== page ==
Scurlock's half-million down to $14,500
Frank Scurlock, the New Orleans businessman who made himself a notable candidate for mayor by lending his own campaign more than half a million dollars, doesn't have much left in the tank.
His latest financial disclosure form, filed late Thursday, shows he has paid himself back about $270,000 of his loan. He has already spent $215,000 and hasn't raised much else, leaving only about $14,500 on hand as of last week.
In an interview, Scurlock insisted that his campaign is still active and noted that some of his advertising buys will run through the Oct. 14 election. He said he took the money out of his campaign to purchase an out-of-town manufacturing business, which he hasn’t closed on yet.
But he also sounded frustrated about how the race has gone thus far, even accusing certain unspecified groups of demanding money in return for endorsements. “They invite you to make a presentation and then you get a phone call saying, 'We want to sell you this,' ” Scurlock said, declining to name anyone in particular.
Gloves come off in Orleans mayor's race
The first shots have been fired in a heretofore low-key New Orleans mayoral race, but it's as yet unclear who's behind a slick mailer and website targeting candidate Desiree Charbonnet.
A political action committee called Not For Sale NOLA is accusing the former Municipal Court judge of "cronyism, corruption and sweetheart deals."
Those accusations, highlighted with a caricature of Charbonnet accepting money and images of smoke-filled rooms overlaid with photos linking her to a controversial associate and to disgraced former U.S. Rep. Bill Jefferson, landed in mailboxes Wednesday and launched online at notforsalenola.com.
And the ad, billed as "Chapter 1" in "The Desiree Charbonnet Tales," appears to be only the first in a series.
Kevin Stuart, a media consultant for Charbonnet's campaign, called the effort a "false and baseless" attack that raises the "specter of dark money and dishonesty" in the race.
"Our opponents have failed to capture the attention of the voters, so it’s predictable they would attack the front-runner. There was no hint of patronage or corruption in her record," Stuart said.
Officials with the campaigns of both of Charbonnet's top opponents, former Civil District Court Judge Michael Bagneris and City Councilwoman LaToya Cantrell, said they did not know anything about who was behind the PAC, which hasn't endorsed any alternative to Charbonnet.
The ad, which includes citations to various publications and lawsuits to back up its claims, largely focuses on Charbonnet's decision to replace about two dozen workers shortly after she was elected as recorder of mortgages in 1998.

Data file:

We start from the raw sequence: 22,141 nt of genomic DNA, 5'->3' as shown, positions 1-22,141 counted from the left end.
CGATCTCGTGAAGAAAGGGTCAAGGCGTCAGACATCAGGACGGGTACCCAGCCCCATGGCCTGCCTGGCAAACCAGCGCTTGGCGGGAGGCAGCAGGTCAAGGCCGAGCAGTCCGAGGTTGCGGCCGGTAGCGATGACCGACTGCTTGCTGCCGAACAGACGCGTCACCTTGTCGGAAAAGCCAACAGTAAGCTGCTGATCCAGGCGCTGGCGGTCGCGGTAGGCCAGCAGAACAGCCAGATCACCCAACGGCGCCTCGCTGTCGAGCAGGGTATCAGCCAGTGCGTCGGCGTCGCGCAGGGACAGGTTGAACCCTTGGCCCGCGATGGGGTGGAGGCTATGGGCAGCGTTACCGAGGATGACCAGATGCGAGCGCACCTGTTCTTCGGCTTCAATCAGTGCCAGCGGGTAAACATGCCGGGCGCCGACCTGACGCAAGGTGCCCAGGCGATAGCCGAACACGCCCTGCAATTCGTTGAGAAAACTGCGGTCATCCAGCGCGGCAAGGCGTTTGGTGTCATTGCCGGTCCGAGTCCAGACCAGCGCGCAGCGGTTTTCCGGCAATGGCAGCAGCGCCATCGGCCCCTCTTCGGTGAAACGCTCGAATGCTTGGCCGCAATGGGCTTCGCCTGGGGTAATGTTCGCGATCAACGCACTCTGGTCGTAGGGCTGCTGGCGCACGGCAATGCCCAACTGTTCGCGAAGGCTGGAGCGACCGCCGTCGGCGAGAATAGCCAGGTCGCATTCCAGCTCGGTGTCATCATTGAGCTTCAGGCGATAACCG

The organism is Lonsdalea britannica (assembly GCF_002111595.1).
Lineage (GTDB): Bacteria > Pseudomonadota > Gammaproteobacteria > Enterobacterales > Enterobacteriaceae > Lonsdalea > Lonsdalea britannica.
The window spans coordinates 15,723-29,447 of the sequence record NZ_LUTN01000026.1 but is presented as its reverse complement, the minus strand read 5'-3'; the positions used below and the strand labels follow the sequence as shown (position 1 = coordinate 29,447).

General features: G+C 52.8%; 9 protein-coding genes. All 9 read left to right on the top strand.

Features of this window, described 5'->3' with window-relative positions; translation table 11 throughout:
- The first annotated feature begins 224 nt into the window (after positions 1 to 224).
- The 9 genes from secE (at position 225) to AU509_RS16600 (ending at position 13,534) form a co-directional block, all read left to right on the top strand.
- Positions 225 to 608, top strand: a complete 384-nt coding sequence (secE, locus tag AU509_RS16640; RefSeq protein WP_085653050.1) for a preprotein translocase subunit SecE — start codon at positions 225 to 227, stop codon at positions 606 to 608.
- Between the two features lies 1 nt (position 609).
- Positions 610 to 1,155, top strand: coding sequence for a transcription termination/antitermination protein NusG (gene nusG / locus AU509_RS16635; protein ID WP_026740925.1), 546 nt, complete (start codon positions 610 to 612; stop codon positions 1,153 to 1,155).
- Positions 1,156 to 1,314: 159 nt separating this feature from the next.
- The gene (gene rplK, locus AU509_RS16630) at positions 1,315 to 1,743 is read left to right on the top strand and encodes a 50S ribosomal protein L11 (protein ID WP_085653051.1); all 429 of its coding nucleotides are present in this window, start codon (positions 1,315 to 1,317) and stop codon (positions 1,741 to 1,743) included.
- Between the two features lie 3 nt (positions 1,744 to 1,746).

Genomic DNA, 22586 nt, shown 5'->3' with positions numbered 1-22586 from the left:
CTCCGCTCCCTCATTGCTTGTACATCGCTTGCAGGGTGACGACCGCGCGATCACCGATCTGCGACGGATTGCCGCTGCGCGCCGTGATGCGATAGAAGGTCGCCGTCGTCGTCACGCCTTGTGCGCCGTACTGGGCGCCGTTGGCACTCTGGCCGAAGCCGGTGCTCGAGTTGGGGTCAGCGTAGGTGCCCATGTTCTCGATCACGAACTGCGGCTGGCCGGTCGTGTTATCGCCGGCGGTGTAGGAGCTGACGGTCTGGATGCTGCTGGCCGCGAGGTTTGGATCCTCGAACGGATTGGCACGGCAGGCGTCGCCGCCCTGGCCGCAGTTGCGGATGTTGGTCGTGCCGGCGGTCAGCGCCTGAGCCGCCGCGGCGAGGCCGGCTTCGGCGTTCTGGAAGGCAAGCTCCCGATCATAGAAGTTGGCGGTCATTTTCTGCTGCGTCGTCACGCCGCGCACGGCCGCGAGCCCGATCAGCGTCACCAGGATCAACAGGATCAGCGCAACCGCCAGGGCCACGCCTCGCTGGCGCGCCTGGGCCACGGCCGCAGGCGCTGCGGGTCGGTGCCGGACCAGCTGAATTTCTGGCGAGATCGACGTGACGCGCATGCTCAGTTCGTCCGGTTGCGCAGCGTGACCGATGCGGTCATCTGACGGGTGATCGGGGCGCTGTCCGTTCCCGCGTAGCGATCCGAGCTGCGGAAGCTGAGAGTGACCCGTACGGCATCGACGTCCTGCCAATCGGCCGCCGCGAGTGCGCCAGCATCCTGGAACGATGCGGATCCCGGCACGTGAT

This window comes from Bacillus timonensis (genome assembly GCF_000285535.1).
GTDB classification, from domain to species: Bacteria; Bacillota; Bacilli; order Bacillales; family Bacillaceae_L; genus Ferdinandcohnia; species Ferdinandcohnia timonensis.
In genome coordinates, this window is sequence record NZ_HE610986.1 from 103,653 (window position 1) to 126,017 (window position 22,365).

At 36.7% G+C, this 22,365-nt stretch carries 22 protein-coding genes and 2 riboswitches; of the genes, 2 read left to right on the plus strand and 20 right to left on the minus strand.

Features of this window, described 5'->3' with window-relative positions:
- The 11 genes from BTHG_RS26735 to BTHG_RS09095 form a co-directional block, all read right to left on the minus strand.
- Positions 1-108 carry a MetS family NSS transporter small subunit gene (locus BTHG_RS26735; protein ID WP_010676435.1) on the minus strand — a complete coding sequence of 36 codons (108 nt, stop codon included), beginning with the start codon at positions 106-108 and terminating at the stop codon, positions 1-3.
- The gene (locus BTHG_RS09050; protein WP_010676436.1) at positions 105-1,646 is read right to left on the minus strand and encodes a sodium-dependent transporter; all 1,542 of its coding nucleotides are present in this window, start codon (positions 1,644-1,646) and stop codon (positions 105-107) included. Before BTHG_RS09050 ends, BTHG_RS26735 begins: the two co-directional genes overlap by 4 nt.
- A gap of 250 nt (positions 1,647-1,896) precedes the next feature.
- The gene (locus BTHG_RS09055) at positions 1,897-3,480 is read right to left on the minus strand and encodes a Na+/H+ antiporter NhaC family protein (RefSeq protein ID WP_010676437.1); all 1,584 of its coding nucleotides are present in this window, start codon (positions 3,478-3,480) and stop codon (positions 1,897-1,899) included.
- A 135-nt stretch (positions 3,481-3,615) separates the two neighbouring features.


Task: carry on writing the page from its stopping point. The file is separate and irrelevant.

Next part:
The new hires included Ike Spears, a controversial political operative and attorney allied with both Charbonnet and U.S. Rep. Cedric Richmond, who is backing Charbonnet.
Another hire was a niece of U.S. Rep. Bill Jefferson, who is now serving a 13-year federal sentence for unrelated corruption charges.
Charbonnet also hired Paulette Irons, then a state senator and an ally of Charbonnet's, who in 2002 took a leave of absence from her position in the recorder's office to run for mayor.
The ad also highlights a 2000 report suggesting Charbonnet may have been awarded a $1,500-a-month contract with the New Orleans Aviation Board because of the support her brother, lawyer Bernard Charbonnet, and the COUP political organization threw behind Marlin Gusman, then Mayor Marc Morial's chief administrative officer, in a City Council race in District D.
"The allegations are absolutely false, and we think the judge's record both speaks for itself and speaks very highly for her character," Stuart said.
Exactly who is behind the group remains a mystery, though it taps into charges already leveled privately by some, particularly those in the business and development communities, about Charbonnet's deep political connections.
Those criticisms were in part fueled by the massive $869,000 haul shown on her first campaign finance report. The total dwarfed that of any of her opponents.
The group has not yet disclosed its donors and will not have to until just days before the Oct. 14 primary.
Bar Assn. members back two candidates
New Orleans Bar Association members gave overwhelming support to two candidates running for seats on the state 4th Circuit Court of Appeal and Orleans Parish Civil District Court, the group said Thursday.
The poll, which received responses from 190 members of the local bar, does not represent an endorsement, but it does signal that some of the city's attorneys have clear preferences in the judicial elections on the Oct. 14 ballot.
Civil District Court Judge Tiffany Chase received the support of 86 percent of the responding lawyers in her bid to fill a vacant seat on the appeals court. Her opponent, Criminal District Court Judge Tracey Flemings-Davillier, garnered 13 percent of the vote. Two percent of the bar members gave no response.
Meanwhile, bar members also weighed in on the race to fill the vacant Division J spot on the Civil District Court bench. First-time candidate Omar Mason, a partner at the law firm of Aaron & Gianna, received 62 percent of the vote.
Edward Morris and D. Nicole Sheppard each received 12 percent. Morris Reed Sr., a former president of the local NAACP, got 4 percent. Ten percent of bar members expressed no preference.
Compiled by Andrew Vanacore, Jeff Adelson and Matt Sledge